The TripAdvisor reviews spoke for themselves really- one of the best places to stay in Granada. I have nothing else to compare it with so my opnion’s a little biased but my stay here was great.
I arrived to the hostel at around 2 a.m., which even I thought was a bit late but it couldn’t be helped. I was met at the door by a guy that addressed me by name, didn’t worry too much about the check in and payments for me and said we can sort it in the morning, then showed me to my dorm room. There were 3 other people in there that were already asleep so I carefully tried to undress and climb into bed silent like a ninja. As soon as I felt the mattress I was in heaven and very quickly passed out.
A few hours later I’m already beaming and ready to start my day by about 7.30 a.m. (I don’t wake up until around 10 normally- late body clock). I actually felt pretty lost to be honest- my first day completely alone in a new country, I can do anything I want… so what do I want to do? Going through the choices I got myself ready and had some breakfast (which was amazing!). “Desayuno Café del Mundo”: Tortillas filled with eggs, peppers, jalepenos, tomato and cheese. I melt with the first bite! I had to pace myself with it as a cooked breakfast in a hot country was a bit of a struggle- but totally worth it! (Sorry there’s no pic but I was too quick to eat it. You guys can have this instead)
I spent some time talking to the very friendly staff about what’s good to do in Granada and they were happy and quick to make recommendations and fill out a map of the local area for me. I spend some time relaxing in the communal area of El Momento and talk to some of the other guests, mostly German people who happened to have just done my trip in reverse- I’m going Nicaragua to Panama, they did Panama to Nicaragua (even that got me some good recommendations for things to do in Costa Rica and Panama). Then I took a short walk around town to orientate myself a little to my new surroundings and try to find some places they showed me on the map.
While staying there I learned that El Momento is a 400 year old colonial house they’ve updated to keep up with the times but also keep the authenticity of the original building. I lost the best part of a quarter of a day just sitting in the courtyard it was that comfortable and relaxing.
Hostel El Momento is very close to the Central Park (almost literally behind it), El Museo de Chocolate is less than 100m away and you can even make your own chocolate on the tour there. I missed the last timing to do it sadly so carried on walking around instead. While walking around I found different places to eat for almost all types of food, multiple sports and cocktail bars and shops for just about everything. Kelly’s was one place that stood out to me; local sports bar with a kind of ‘you’re in my house so I’ll look after you’ vibe.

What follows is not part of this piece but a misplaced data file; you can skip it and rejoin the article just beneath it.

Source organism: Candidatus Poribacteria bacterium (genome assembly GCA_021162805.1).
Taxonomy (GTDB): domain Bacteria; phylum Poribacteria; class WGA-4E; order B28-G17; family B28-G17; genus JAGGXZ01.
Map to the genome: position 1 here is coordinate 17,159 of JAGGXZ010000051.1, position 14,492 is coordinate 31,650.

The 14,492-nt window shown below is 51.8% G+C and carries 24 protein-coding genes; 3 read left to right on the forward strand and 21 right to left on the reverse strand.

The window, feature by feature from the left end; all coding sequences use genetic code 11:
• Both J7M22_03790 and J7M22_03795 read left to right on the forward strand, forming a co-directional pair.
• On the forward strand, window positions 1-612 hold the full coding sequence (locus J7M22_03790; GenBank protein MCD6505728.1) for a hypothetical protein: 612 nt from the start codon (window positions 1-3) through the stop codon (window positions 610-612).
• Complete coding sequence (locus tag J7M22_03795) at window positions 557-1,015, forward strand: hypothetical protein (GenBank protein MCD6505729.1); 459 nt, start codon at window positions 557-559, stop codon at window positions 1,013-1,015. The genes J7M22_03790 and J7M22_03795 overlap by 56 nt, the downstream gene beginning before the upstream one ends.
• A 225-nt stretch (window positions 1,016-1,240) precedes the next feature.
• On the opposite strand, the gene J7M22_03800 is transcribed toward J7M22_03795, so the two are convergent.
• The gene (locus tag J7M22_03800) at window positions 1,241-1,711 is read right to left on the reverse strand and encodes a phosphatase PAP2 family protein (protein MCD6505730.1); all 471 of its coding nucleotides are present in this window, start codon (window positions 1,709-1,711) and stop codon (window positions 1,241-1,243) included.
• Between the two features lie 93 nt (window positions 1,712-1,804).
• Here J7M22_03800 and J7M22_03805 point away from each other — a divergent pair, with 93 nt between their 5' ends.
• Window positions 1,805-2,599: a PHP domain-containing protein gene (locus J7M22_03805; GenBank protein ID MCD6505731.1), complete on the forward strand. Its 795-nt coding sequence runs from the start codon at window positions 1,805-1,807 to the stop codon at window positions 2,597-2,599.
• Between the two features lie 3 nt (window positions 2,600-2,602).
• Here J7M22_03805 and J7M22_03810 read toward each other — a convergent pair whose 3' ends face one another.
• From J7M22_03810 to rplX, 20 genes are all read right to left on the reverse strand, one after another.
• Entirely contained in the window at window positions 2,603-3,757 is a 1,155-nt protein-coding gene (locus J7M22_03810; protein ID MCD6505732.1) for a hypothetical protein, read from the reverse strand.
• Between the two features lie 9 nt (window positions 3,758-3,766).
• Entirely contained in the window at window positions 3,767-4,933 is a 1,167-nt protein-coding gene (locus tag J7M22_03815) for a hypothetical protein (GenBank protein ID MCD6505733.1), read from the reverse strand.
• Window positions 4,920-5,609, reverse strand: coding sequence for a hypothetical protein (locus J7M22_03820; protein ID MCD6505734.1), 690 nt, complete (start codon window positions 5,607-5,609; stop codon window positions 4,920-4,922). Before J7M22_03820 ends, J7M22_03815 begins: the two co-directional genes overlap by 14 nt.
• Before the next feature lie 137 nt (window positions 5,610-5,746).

I like bars. Maybe it’s the years I’ve spent working them that makes me feel kind of at home there but I quickly get talking to 2 people behind the bar (in my broken Spanglish) and enjoy just being there without having to ‘punch the clock’ as it were.
After a few bottles I get a little brave and ask for some cannabis (quick note: I do not condone this kind of behaviour in anyone but myself. I believe in a responsible, sensible consumption policy but also I accept the consequences of my actions) the guy at the bar says it’s illegal and he can’t help, but there’s usually someone in central park at night that can. Result!
To cut a long story short, I was conned and robbed (more of my pride than the money since I didn’t have much on me at the time) but consider myself lucky to get of awkward situations like that unscathed. Or as it´s been put to me- I “land in shit and come out smelling of roses”.
I quickly take myself back to the hostel for my own safety and for some reason think it’s funny enough already to share the story with people. The lucky side to this was that someone that heard my story had a connection and was willing to help since I was ‘ready to die for it’ so the next morning I still got what i wanted.
It’s certainly the individuals that can make an experience good or bad but overall I’d still say for a first impression, Nicaraguan people as a whole are very friendly, helpful and understanding. But don’t just take my word for it… Come and see for yourself!